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Five tips on how to make an offer when buying a home

Do your research and prepare well to put in an offer for the home you want to buy. Photo: Getty

Putting in an offer on a property you love can be a daunting experience, especially if you’re a first-time buyer. But the nerves never really leave you even if it’s your second or third time around—or perhaps even more if you’re a serial mover.

It’s a stressful and uncertain process. It feels like you need to be part-Machiavellian master of strategy, part-illusionist, part-Trumpian braggart to successfully negotiate a property deal that leaves you a financial winner at the end of it all.

However, with enough preparation and thought, you can pull off a savvy negotiation that hands you the keys to a dream home at a price you’re totally happy with. So to help you avoid a rip off, here are five wise tips for making an offer when buying a home.

Be discrete

Don’t give estate agents or sellers too much information about you. Don’t tell them any specifics, like your top budget, or let them know about your personal circumstances. If they know you’re desperate to move, it can be used against you. Likewise, if you love a property during a viewing, keep cool and give nothing away. Play hard to get. You don’t want to give the other side of the negotiating table any leverage over you because they will use it. Act in good faith and be polite, of course—but be smart, too.

Research the local market

Understand the current state of the local market so you know roughly what properties of a similar type are selling for on the same street or nearby. Not only will this give you surer footing as to whether the asking price is reasonable or not, but it’s also evidence you can use to justify your offer. Also take note of how long a property has been listed without selling, and use online tools to check whether it has appeared on the market after failing to sell the first time around.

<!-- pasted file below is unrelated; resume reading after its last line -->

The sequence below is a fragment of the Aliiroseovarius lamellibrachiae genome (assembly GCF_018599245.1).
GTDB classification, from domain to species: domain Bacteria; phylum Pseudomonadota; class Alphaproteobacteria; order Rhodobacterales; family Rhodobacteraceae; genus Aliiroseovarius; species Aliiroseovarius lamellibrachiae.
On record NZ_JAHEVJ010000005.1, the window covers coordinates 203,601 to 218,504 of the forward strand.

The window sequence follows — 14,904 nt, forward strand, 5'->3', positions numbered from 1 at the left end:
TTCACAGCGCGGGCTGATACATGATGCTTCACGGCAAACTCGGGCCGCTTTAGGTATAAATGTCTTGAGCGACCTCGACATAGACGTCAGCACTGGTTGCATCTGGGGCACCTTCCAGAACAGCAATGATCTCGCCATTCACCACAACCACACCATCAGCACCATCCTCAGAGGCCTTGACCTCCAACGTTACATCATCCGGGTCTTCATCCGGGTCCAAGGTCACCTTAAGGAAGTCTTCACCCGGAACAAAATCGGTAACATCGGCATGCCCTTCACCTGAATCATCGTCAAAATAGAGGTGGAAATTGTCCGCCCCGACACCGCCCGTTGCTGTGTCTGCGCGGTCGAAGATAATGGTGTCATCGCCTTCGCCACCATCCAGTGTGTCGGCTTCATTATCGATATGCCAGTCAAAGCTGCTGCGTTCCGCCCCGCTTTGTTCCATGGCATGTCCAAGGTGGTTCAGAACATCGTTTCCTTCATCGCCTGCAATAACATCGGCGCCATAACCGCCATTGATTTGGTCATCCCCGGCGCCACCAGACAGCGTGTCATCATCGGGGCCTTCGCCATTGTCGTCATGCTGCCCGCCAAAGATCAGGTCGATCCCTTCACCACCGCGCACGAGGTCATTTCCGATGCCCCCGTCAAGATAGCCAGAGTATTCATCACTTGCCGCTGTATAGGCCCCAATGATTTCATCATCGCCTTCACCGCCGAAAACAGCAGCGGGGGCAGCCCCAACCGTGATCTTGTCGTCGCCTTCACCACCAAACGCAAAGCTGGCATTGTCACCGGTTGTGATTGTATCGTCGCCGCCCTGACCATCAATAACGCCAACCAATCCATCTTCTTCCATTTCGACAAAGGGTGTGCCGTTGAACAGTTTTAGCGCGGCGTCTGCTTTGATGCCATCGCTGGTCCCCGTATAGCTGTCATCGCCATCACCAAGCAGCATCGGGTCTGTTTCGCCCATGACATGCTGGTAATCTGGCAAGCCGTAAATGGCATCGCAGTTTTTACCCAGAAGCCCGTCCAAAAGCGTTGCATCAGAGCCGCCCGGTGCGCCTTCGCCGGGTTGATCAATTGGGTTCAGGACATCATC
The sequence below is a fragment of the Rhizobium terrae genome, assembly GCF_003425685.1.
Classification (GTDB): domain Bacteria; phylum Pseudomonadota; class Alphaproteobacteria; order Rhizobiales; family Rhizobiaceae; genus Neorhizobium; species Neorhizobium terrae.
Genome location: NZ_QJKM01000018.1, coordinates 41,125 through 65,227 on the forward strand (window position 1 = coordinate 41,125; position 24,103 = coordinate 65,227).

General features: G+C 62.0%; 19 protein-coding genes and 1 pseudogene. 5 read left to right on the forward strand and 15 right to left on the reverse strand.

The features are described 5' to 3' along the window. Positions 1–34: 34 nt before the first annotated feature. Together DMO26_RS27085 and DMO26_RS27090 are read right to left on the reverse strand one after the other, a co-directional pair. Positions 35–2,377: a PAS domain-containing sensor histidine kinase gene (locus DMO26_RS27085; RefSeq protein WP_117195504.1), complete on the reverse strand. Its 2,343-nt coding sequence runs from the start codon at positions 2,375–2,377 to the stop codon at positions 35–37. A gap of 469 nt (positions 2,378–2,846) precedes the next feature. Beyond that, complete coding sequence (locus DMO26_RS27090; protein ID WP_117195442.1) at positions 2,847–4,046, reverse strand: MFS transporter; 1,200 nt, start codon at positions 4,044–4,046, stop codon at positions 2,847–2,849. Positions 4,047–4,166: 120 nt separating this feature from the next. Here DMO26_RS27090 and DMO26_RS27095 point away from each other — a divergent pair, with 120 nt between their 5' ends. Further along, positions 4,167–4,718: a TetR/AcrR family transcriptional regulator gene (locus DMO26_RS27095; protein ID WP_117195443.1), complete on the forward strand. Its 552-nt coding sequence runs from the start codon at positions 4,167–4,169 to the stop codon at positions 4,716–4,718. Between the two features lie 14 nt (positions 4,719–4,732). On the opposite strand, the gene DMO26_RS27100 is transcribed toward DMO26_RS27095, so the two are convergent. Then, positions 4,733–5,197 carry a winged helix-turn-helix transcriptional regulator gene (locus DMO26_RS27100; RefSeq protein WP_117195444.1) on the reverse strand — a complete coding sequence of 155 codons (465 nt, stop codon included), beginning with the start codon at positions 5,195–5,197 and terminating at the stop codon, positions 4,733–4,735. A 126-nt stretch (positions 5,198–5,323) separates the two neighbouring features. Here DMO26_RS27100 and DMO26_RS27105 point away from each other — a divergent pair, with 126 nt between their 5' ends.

Gather intel about the seller

Not all estate agents are sharp. Some, through inexperience, carelessness, or plain old honesty, will give you crucial intelligence about their seller’s position. Perhaps it’s a couple going through a divorce and needing to sell the property as soon as possible, giving you a big advantage in the negotiations.

Maybe they’re in financial difficulty, or are keen to move because of some looming deadline, like the start of a new job somewhere else. Whatever it is, these things do have a habit of emerging during conversations with the estate agent or seller—so try to get them talking if you can, lower their guard with some casual conversation, and tease out vital information over the course of two or three viewings.

Work out your top price

You should know the absolute maximum you are willing to pay for the property before you enter negotiations. Don’t forget to factor in the local market and work that needs doing to the house to argue your case for why it should come at a discount. If you’re disciplined, it will stop you getting carried away in the negotiations and going beyond a fair price for the property. Be prepared to walk away—but also leave a final offer on the table. It may well call their bluff and, after some consideration on their part, turn a no into a yes.

Consider a buying agent

Buying a home is already an expensive process with all the fees and taxes involved, so it may seem counterintuitive to suggest adding another cost to the list. However, paying for a professional buying agent to do all this work for you—researching the market, negotiating, and so on—should really be seen as an investment. Their experience and savviness could end up saving you thousands of pounds as well as a tonne of stress—well worth the outlay.